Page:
I opened the back door to let Ramona and Tucker out this morning, and as soon as Ramona saw the snow (It was as tall as her!), she turned around and high-tailed it back into the living room. Snowy and icy winter weather can be challenging for our pups to handle, but for most of our dogs, going outside at least 3-4 times a day is not an option! How can we make this weather more tolerable (and safe!) for them?
1. Make sure your pup's paws are protected. Dogs' feet are highly susceptible to frostbite. The salt that we use so liberally in the winter can be even more painful and potentially dangerous. I've found the best thing for city dogs who deal with salt and ice on a daily basis are simple, lightweight dog boots. My favorite are PAWZ, the boots that pretty much EVERY dog will tolerate. We're also getting in some great, more durable boots from Ultra Paws this week. If you and/or your dog can't stand the idea of boots, try trimming the excess hair from their footpads and toes. This helps prevent ice balls from forming in between their pads, and makes it easier to get the ice and snow off when you get home. If they don't wear boots, make sure you wash or wipe down their feet after a walk to remove salt! If they injest too much salt, bad stuff could happen. After cleaning their paws, apply a thin coating of Vaseline to keep them from getting cracked and sore.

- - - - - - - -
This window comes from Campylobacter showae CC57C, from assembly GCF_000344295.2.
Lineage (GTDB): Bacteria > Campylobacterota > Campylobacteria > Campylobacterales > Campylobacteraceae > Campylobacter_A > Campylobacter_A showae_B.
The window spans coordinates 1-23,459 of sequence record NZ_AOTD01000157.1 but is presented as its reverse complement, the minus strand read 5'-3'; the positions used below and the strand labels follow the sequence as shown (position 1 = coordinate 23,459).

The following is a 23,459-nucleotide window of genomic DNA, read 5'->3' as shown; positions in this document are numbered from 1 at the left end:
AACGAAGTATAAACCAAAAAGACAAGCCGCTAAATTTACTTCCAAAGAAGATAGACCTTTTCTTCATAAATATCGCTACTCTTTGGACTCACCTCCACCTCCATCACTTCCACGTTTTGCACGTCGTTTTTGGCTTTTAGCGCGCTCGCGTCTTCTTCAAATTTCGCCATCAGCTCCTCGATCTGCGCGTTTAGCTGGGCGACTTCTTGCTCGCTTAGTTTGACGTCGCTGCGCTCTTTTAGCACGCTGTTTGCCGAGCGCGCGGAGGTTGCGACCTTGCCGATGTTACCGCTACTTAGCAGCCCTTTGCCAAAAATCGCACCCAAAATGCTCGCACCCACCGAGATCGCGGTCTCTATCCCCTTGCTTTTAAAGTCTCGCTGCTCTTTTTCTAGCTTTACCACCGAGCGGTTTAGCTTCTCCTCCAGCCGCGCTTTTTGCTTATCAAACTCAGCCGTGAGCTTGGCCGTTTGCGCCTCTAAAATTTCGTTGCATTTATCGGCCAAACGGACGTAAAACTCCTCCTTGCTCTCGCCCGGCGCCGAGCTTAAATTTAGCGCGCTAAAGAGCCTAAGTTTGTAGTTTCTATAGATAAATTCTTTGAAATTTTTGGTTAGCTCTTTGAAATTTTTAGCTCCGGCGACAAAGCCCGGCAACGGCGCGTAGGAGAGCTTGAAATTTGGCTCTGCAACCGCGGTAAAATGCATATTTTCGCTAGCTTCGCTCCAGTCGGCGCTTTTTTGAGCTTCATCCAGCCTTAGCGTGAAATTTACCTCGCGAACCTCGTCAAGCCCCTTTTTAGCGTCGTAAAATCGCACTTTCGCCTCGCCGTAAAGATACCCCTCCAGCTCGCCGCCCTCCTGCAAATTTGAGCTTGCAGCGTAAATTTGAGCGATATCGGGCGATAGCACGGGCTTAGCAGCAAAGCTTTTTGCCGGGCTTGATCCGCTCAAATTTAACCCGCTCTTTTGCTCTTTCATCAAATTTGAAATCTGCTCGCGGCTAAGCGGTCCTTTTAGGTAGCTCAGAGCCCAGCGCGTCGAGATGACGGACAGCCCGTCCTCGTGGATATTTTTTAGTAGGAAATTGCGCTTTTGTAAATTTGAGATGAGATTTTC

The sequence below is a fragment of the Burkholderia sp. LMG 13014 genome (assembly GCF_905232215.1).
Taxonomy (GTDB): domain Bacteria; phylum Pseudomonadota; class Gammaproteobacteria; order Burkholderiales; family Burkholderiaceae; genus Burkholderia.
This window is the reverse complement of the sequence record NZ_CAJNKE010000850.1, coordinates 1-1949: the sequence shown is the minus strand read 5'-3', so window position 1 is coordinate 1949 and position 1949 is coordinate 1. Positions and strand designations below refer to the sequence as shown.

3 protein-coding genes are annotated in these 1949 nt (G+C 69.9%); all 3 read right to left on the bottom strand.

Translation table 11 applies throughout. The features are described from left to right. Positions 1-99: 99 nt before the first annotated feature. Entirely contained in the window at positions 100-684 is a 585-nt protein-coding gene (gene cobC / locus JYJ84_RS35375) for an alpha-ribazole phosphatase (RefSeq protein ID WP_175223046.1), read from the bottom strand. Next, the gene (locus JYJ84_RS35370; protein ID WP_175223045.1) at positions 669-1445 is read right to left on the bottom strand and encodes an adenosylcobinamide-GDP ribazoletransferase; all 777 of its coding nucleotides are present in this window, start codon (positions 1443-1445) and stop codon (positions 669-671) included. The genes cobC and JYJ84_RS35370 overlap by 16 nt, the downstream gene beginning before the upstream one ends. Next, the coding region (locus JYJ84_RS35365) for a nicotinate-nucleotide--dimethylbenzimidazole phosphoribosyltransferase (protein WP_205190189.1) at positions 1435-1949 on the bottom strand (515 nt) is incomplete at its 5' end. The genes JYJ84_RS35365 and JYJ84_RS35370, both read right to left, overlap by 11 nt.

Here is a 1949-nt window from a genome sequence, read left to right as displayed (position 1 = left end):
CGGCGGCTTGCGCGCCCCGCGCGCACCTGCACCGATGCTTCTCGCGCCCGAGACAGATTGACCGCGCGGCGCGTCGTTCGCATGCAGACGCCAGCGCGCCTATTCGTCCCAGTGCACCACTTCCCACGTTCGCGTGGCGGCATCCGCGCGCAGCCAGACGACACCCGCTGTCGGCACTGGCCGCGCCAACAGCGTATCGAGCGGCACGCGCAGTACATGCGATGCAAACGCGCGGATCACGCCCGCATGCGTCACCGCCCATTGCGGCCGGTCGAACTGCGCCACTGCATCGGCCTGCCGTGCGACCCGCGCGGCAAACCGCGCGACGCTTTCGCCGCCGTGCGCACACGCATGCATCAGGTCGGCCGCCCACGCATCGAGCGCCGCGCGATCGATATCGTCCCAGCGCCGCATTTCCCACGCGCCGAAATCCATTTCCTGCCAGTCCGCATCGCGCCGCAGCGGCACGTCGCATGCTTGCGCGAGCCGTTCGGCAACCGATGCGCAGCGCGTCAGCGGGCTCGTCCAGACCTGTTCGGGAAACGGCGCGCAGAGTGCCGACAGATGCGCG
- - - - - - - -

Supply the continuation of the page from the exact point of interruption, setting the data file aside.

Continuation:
2. Keep your pup nice and warm. Small dogs or those with little to no hair should have sweaters or jackets for protection against the cold. Some of the most common breeds that will benefit from protective clothing are Chihuahuas, Miniature Pinschers, Whippets, Greyhounds, and even many Pit Bulls and mixes! There are many types of protective clothing, from a simple blanket coat that almost all dogs will be happy with, to fancier hoodies and jackets. Remember, not all dogs will tolerate clothing, so don’t push it – just make an extra effort to keep them out of the cold. Watch your dog for warning signs that it's time to go back inside... shivering, crouching, lethargy, and tucking their tail under for warmth are a few. You might also notice their hair standing on end.. kinda like when we get goosebumps! Dogs CAN get hypothermia... so please be cautious!
3. Monitor their food supply. There are two ways you may need to watch your dog's food supply in the winter: a) If your dog stays inside more during the cold weather, and you're giving him more bones and chews to keep him busy, but less time outside for exercise, you may need to slightly reduce his normal amount of food to keep him nice and trim. b) If your dog enjoys outside winter activities, and spends a lot of time outside during the cold weather, you may think about increasing his amount of food (specifically his protein level) or adding a supplement because he is burning a lot more calories keeping warm out there! In both situations, rely on your own monitoring and use your discretion. I always keep an eye on Ramona's waist... when she looks a little chunky I give her a little less food for a while or let her fast a day a week. If I can see her ribs I give her a bit more food until she's looking good again.
Most dogs really enjoy the snow and as long as proper precautions are taken, there's no reason they shouldn't be out playing in it! Enjoy this winter weather! Maybe Ramona, Tucker, and I will build a snow dog in the park tomorrow...